In the midst of the COVID-19 pandemic, Michael Hsu and his team brought to life an extension of the lauded Austin-based Japanese restaurant, Uchi, in Miami's Wynwood neighborhood. Uchi Miami, which opened late last year, reflects the attention to detail characteristic of Japanese design and craft traditions, from artful sushi rolls to layers of carefully selected wood. "We looked at Japanese wrapping techniques—how gifts and even vegetables and fruits [are wrapped]," says Hsu, noting that the space offers endless moments of discovery. "A lot of architectural inspiration centered around rope and string and tying things together—in doing that we really loved the material paradoxes," he adds. The front entry, for instance, features a custom wall of concrete blocks seemingly held in place by interwoven cotton rope and created by local artist Vas Bets.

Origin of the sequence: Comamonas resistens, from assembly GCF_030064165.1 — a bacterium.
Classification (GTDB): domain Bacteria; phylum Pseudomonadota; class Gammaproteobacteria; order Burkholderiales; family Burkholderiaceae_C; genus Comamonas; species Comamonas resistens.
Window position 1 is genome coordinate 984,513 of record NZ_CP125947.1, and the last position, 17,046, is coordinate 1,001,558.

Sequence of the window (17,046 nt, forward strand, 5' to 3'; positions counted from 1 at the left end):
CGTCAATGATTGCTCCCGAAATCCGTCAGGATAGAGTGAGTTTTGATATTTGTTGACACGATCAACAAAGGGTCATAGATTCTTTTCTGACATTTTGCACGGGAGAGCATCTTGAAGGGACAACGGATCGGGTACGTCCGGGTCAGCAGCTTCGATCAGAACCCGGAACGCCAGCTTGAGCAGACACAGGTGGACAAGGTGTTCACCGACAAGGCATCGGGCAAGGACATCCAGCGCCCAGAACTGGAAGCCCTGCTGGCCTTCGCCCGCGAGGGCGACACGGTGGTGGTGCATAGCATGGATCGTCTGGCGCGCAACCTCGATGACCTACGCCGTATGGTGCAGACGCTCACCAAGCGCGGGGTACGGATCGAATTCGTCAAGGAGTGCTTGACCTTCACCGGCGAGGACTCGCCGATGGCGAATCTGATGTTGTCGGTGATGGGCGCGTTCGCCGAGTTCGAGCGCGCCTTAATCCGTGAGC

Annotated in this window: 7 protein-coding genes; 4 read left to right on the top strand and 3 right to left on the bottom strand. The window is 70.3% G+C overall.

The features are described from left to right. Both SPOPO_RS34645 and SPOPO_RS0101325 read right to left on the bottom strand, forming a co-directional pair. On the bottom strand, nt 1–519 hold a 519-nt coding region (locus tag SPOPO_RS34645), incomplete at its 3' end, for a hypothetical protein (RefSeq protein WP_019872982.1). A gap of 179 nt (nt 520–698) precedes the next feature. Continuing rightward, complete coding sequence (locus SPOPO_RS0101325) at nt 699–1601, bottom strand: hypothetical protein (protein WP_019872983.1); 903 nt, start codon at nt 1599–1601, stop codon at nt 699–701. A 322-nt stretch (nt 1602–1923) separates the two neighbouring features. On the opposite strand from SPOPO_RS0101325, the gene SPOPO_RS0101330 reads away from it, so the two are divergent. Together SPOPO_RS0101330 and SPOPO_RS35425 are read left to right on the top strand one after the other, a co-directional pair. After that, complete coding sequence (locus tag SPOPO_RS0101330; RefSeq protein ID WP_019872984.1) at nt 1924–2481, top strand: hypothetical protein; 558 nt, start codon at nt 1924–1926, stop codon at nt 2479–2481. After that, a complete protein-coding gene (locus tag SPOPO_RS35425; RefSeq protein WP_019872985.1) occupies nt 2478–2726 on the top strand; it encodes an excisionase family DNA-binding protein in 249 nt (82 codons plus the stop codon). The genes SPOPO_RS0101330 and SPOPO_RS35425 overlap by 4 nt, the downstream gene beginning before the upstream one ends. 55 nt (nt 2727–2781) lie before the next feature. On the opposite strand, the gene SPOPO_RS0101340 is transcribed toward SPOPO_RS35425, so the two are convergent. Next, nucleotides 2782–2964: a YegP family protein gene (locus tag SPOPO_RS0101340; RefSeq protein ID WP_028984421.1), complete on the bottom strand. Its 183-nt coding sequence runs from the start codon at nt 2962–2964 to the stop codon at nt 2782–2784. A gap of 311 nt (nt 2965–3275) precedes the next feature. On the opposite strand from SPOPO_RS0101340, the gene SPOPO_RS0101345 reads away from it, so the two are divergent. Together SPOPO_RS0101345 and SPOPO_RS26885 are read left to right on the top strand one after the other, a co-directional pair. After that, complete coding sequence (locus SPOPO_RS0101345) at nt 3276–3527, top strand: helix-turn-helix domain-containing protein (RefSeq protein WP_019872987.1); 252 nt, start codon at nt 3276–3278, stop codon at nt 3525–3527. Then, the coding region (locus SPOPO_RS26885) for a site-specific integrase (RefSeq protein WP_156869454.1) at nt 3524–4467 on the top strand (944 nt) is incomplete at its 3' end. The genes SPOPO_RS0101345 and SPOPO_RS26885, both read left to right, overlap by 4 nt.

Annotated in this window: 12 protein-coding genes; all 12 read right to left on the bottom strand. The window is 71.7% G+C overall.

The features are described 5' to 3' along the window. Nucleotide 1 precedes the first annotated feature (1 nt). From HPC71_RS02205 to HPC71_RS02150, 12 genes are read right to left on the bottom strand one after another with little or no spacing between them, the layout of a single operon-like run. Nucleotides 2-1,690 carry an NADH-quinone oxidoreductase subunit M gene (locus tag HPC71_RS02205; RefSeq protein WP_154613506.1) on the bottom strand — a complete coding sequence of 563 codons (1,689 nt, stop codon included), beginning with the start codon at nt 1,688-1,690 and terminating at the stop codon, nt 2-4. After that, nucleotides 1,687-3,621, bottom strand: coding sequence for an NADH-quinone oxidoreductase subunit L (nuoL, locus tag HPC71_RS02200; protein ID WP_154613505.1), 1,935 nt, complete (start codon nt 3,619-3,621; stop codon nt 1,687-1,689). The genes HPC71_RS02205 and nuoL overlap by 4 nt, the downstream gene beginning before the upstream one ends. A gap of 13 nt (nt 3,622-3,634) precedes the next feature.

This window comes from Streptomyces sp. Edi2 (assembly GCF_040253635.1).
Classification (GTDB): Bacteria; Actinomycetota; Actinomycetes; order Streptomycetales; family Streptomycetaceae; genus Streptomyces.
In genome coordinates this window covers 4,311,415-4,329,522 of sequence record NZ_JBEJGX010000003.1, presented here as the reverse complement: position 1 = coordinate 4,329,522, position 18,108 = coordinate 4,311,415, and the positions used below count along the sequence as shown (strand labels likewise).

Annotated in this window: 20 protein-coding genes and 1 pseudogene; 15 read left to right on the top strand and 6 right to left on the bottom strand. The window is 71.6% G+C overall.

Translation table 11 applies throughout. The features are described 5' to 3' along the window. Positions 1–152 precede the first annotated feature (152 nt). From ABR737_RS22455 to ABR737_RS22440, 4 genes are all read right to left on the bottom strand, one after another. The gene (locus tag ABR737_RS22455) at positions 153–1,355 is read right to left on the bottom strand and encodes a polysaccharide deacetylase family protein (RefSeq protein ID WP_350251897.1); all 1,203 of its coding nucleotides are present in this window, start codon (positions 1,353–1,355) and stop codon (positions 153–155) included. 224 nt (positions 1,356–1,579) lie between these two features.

Like the surrounding neighborhood, custom artwork adds touches of whimsy throughout the restaurant, from a hand-drawn chalk mural depicting jellyfish above the sushi counter to custom woven lighting fixtures that seem to float above the tables. "We wanted to create a sensorial experience," Hsu continues, pointing out that the team incorporated organic materials and biophilic elements, such as vibrant plants, in the space, which offers a mix of intimate booths and communal seating. As for the lighting, Miami's prolonged sunlight posed a particular challenge for the upscale eatery. For a more subtle effect, Hsu cloaked the glass facade in drapery, creating a mélange of tonal textures and hues that breaks up the natural light while creating an air of mystery, much like a carefully wrapped box tied with string.